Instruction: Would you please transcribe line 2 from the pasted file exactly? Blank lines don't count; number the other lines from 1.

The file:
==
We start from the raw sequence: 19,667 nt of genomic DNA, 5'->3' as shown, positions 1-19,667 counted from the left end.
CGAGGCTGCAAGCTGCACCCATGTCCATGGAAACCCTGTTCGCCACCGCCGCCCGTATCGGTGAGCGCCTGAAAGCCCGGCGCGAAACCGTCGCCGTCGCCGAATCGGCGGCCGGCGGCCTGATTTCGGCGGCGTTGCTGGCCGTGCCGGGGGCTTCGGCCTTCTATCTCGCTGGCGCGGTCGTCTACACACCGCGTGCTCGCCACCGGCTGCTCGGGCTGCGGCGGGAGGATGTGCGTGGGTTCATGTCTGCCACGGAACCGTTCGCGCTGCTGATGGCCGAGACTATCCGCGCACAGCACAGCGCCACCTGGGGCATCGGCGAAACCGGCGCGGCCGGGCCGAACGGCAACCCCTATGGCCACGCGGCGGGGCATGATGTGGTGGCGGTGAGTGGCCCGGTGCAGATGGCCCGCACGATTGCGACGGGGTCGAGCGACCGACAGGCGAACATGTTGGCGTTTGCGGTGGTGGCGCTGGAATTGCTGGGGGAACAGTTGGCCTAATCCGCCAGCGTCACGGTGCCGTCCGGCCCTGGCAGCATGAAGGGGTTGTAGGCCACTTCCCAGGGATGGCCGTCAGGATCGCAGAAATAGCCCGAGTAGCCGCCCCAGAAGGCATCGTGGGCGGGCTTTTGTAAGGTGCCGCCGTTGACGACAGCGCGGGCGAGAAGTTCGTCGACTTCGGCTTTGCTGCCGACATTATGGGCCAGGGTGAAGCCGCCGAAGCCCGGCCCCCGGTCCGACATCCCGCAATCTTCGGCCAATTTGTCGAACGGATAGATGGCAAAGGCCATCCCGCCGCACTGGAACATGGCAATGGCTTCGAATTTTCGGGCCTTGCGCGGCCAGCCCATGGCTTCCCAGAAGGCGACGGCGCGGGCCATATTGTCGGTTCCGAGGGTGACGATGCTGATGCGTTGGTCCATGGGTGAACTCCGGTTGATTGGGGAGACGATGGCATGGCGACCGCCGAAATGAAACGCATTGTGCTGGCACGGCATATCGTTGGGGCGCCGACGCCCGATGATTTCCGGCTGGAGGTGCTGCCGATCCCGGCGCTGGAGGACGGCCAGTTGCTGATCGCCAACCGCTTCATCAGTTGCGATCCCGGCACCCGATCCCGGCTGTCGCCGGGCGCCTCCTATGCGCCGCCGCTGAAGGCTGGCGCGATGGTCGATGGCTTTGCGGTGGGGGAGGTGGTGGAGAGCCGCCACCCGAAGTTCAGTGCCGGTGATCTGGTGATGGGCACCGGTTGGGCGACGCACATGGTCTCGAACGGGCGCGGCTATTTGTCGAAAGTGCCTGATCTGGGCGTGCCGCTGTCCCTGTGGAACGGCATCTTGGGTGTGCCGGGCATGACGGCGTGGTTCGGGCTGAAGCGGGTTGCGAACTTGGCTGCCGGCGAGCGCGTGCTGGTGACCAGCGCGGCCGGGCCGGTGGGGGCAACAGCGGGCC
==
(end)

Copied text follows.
CGAGGCTGCAAGCTGCACCCATGTCCATGGAAACCCTGTTCGCCACCGCCGCCCGTATCGGTGAGCGCCTGAAAGCCCGGCGCGAAACCGTCGCCGTCGCCGAATCGGCGGCCGGCGGCCTGATTTCGGCGGCGTTGCTGGCCGTGCCGGGGGCTTCGGCCTTCTATCTCGCTGGCGCGGTCGTCTACACACCGCGTGCTCGCCACCGGCTGCTCGGGCTGCGGCGGGAGGATGTGCGTGGGTTCATGTCTGCCACGGAACCGTTCGCGCTGCTGATGGCCGAGACTATCCGCGCACAGCACAGCGCCACCTGGGGCATCGGCGAAACCGGCGCGGCCGGGCCGAACGGCAACCCCTATGGCCACGCGGCGGGGCATGATGTGGTGGCGGTGAGTGGCCCGGTGCAGATGGCCCGCACGATTGCGACGGGGTCGAGCGACCGACAGGCGAACATGTTGGCGTTTGCGGTGGTGGCGCTGGAATTGCTGGGGGAACAGTTGGCCTAATCCGCCAGCGTCACGGTGCCGTCCGGCCCTGGCAGCATGAAGGGGTTGTAGGCCACTTCCCAGGGATGGCCGTCAGGATCGCAGAAATAGCCCGAGTAGCCGCCCCAGAAGGCATCGTGGGCGGGCTTTTGTAAGGTGCCGCCGTTGACGACAGCGCGGGCGAGAAGTTCGTCGACTTCGGCTTTGCTGCCGACATTATGGGCCAGGGTGAAGCCGCCGAAGCCCGGCCCCCGGTCCGACATCCCGCAATCTTCGGCCAATTTGTCGAACGGATAGATGGCAAAGGCCATCCCGCCGCACTGGAACATGGCAATGGCTTCGAATTTTCGGGCCTTGCGCGGCCAGCCCATGGCTTCCCAGAAGGCGACGGCGCGGGCCATATTGTCGGTTCCGAGGGTGACGATGCTGATGCGTTGGTCCATGGGTGAACTCCGGTTGATTGGGGAGACGATGGCATGGCGACCGCCGAAATGAAACGCATTGTGCTGGCACGGCATATCGTTGGGGCGCCGACGCCCGATGATTTCCGGCTGGAGGTGCTGCCGATCCCGGCGCTGGAGGACGGCCAGTTGCTGATCGCCAACCGCTTCATCAGTTGCGATCCCGGCACCCGATCCCGGCTGTCGCCGGGCGCCTCCTATGCGCCGCCGCTGAAGGCTGGCGCGATGGTCGATGGCTTTGCGGTGGGGGAGGTGGTGGAGAGCCGCCACCCGAAGTTCAGTGCCGGTGATCTGGTGATGGGCACCGGTTGGGCGACGCACATGGTCTCGAACGGGCGCGGCTATTTGTCGAAAGTGCCTGATCTGGGCGTGCCGCTGTCCCTGTGGAACGGCATCTTGGGTGTGCCGGGCATGACGGCGTGGTTCGGGCTGAAGCGGGTTGCGAACTTGGCTGCCGGCGAGCGCGTGCTGGTGACCAGCGCGGCCGGGCCGGTGGGGGCAACAGCGGGCC